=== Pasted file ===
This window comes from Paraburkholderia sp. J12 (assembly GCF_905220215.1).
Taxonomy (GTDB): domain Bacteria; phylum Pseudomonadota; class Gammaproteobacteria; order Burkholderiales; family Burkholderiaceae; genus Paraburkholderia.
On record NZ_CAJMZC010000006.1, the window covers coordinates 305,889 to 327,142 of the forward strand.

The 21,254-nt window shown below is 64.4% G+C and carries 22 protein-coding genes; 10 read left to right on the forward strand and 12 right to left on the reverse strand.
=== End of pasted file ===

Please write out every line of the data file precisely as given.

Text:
This window comes from Paraburkholderia sp. J12 (assembly GCF_905220215.1).
Taxonomy (GTDB): domain Bacteria; phylum Pseudomonadota; class Gammaproteobacteria; order Burkholderiales; family Burkholderiaceae; genus Paraburkholderia.
On record NZ_CAJMZC010000006.1, the window covers coordinates 305,889 to 327,142 of the forward strand.

The 21,254-nt window shown below is 64.4% G+C and carries 22 protein-coding genes; 10 read left to right on the forward strand and 12 right to left on the reverse strand.